Knowing your soil structure is important so that you know what to plant where! Plants have different preferences and understanding your soil structure will help you determine how to meet a plant’s needs. When you are testing your soil structure, you are not looking at the organic matter component of your soil. What you are observing is the particle size of the parent material that your soil is made out of–sand, silt or clay (and other variants). Of course adding organic matter to any soil will increase nutrient exchange, water holding capacity and biodiversity– adding organic matter is, in my opinion, one of the most important parts in amending any soil for increasing soil biodiversity. However, by understanding the basic structure of your soil overall, it will help to determine your amendment needs and lead to appropriate planting selections.
Basic soil structure is determined by three different soil particle sizes. These soil particles are the mineral content of your soil that have eroded from parent material and then been deposited through wind, rivers, glacial melt, ect. This is what provides your soil with the content that is needed for healthy plants, of course, along with organic matter. Sand, is the largest particle and also drains the fastest, silt is the second largest and clay is the smallest. Typically, most plants prefer a combination of the three–this is called a loam. The different sizes provide different moisture holding capacities as well as nutrient exchange capacity (otherwise known as Cationic Exchange Capacity–listed as CEC on your soil test). There are several at-home tests you can do to help you determine your soil structure. Doing all four of the following tests will certainly lead you in the right direction to determine your soil structure.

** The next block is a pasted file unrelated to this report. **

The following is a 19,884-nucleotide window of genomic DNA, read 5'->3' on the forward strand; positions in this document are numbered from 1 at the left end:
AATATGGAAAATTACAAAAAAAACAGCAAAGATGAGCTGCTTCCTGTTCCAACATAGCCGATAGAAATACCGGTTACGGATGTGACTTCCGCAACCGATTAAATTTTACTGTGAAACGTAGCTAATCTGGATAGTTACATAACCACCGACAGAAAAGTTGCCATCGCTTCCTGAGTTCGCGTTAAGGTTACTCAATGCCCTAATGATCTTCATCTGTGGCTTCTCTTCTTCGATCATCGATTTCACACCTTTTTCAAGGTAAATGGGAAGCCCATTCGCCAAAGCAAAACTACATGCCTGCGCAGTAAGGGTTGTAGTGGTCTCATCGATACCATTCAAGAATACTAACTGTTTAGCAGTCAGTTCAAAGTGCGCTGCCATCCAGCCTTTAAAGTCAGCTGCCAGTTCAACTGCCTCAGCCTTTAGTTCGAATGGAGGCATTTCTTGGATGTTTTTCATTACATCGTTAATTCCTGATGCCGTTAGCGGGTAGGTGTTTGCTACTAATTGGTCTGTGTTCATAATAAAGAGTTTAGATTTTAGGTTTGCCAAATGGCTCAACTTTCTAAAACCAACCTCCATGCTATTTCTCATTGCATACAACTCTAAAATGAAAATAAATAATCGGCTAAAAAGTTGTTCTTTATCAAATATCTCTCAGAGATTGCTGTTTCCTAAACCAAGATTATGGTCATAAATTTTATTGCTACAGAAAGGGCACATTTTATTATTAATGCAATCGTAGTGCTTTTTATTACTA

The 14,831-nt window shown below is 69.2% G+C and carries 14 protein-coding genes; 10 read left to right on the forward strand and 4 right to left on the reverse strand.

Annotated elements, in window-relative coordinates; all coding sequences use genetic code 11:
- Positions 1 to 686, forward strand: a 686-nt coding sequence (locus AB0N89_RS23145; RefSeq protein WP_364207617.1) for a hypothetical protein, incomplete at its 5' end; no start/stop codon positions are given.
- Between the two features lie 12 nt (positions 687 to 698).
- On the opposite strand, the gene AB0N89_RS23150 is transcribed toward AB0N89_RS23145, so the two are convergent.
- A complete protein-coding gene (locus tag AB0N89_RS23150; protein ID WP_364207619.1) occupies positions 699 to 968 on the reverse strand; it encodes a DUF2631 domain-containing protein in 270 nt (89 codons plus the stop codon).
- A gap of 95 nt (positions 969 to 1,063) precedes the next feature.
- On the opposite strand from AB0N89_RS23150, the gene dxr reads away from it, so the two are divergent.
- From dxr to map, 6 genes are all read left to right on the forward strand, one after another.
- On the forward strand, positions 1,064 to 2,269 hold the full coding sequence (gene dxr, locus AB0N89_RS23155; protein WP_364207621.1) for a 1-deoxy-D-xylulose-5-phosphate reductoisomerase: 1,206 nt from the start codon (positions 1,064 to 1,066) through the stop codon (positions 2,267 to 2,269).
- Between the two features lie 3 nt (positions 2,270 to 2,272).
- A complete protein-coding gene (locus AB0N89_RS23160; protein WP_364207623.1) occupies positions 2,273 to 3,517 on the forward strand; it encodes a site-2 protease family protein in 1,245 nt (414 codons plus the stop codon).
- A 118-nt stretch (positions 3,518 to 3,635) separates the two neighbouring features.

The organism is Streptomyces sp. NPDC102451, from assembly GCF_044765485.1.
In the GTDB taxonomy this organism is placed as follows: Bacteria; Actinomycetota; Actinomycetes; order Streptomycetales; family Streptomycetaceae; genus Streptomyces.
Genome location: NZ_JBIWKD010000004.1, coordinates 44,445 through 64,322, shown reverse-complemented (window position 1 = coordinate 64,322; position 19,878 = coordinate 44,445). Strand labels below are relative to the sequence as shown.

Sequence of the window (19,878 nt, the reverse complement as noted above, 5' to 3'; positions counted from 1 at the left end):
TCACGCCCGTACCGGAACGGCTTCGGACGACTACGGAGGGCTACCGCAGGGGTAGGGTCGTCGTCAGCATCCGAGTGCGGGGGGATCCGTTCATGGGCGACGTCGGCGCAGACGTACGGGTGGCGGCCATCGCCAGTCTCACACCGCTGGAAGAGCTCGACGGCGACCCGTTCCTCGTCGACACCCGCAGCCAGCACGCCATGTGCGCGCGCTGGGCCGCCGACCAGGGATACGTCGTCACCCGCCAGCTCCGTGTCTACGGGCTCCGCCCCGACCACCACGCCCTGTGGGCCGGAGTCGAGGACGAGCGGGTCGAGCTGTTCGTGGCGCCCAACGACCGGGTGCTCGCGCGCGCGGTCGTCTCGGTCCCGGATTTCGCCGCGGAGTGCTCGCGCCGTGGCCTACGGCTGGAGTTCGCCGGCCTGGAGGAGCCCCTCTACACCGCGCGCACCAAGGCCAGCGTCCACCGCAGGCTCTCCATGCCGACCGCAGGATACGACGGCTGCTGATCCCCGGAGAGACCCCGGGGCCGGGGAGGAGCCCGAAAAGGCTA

The Feel Test:
Rub some moist soil between your fingers. Ask yourself, “what does it feel like?”
- If it feels gritty → Sand
- If it feels smooth → Silt
- If it feels sticky → Clay
The Ball Test:
Grab a handful of moist soil and form it into a ball. What happens?
- Breaks easily → course textures (sandy, sandy loam)
- Stays together but easily molded into different shapes → loam, clay loam, silt loam, sandy clay loam
- Soil is firm and stiff → clay soils
Grab a handful of moist soil and make a fist, squeezing it out between your thumb and fingers.
- No ribbon → Sandy Soils
- < 1 inch ribbon → Loam, silt, silty clay loam or clay loam
- > 1 inch ribbon → Sandy clay, silty clay, or clay soil
You Will Need:
- 1 Clear Quart Jar
- 2 Cups of Soil
- Soil Triangle
Time To Test!
- Dig a six inch hole in the area that you wish to test your soil.
- Gather two cups of soil from the digging area.
- Remove any large stones, sticks or other large material you see in the soil.
- Add the soil to the jar and cover with two inches of water, shake vigorously.
- Cover with a lid and let the soil settle for 3 days or until the water is not cloudy anymore.
- At this point you should be able to identify the layers of soil.
- Sand → settles on the bottom
- Silt → settles in the middle
- Clay → settles on top
- Use a ruler to determine approximate percentages of Sand, Silt and Clay.
- Using your soil triangle, find the number on each side of the triangle that indicates the correct percentage of each texture .
- Draw a line from each percentage following the direction indicated by the arrows. For example, Sand lines start on the sand side and extend towards the clay side of the triangle. Silt lines start on the silt side and extend towards the sand side. You can also just plug things into the NRCS triangle calculator and they will do it all for you!
- Find the spot on the triangle where all three lines intersect. The region where these lines intersect indicates the soil type present! In the example provided, the texture is a loam.